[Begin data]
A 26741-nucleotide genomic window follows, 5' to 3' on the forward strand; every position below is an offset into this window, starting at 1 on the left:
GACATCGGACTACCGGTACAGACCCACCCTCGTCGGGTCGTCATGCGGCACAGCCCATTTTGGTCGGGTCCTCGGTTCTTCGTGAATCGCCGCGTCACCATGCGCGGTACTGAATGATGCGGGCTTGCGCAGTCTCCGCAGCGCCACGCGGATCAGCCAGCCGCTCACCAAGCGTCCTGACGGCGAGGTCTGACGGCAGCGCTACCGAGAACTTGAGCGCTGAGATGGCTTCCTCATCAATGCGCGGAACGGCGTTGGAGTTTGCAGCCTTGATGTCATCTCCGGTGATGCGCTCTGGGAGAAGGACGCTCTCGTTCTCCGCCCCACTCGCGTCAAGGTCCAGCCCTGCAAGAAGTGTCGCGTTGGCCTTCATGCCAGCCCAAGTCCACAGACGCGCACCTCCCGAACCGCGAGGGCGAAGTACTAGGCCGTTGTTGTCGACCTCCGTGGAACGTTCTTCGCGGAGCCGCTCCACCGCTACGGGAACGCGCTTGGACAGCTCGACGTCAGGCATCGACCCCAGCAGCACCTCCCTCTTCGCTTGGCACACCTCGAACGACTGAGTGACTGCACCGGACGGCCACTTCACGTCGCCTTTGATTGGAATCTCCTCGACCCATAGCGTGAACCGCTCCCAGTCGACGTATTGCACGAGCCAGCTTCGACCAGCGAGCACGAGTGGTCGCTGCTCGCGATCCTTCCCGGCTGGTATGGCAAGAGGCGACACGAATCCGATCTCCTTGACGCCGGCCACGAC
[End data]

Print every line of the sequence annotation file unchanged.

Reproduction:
A 26741-nucleotide genomic window follows, 5' to 3' on the forward strand; every position below is an offset into this window, starting at 1 on the left:
GACATCGGACTACCGGTACAGACCCACCCTCGTCGGGTCGTCATGCGGCACAGCCCATTTTGGTCGGGTCCTCGGTTCTTCGTGAATCGCCGCGTCACCATGCGCGGTACTGAATGATGCGGGCTTGCGCAGTCTCCGCAGCGCCACGCGGATCAGCCAGCCGCTCACCAAGCGTCCTGACGGCGAGGTCTGACGGCAGCGCTACCGAGAACTTGAGCGCTGAGATGGCTTCCTCATCAATGCGCGGAACGGCGTTGGAGTTTGCAGCCTTGATGTCATCTCCGGTGATGCGCTCTGGGAGAAGGACGCTCTCGTTCTCCGCCCCACTCGCGTCAAGGTCCAGCCCTGCAAGAAGTGTCGCGTTGGCCTTCATGCCAGCCCAAGTCCACAGACGCGCACCTCCCGAACCGCGAGGGCGAAGTACTAGGCCGTTGTTGTCGACCTCCGTGGAACGTTCTTCGCGGAGCCGCTCCACCGCTACGGGAACGCGCTTGGACAGCTCGACGTCAGGCATCGACCCCAGCAGCACCTCCCTCTTCGCTTGGCACACCTCGAACGACTGAGTGACTGCACCGGACGGCCACTTCACGTCGCCTTTGATTGGAATCTCCTCGACCCATAGCGTGAACCGCTCCCAGTCGACGTATTGCACGAGCCAGCTTCGACCAGCGAGCACGAGTGGTCGCTGCTCGCGATCCTTCCCGGCTGGTATGGCAAGAGGCGACACGAATCCGATCTCCTTGACGCCGGCCACGAC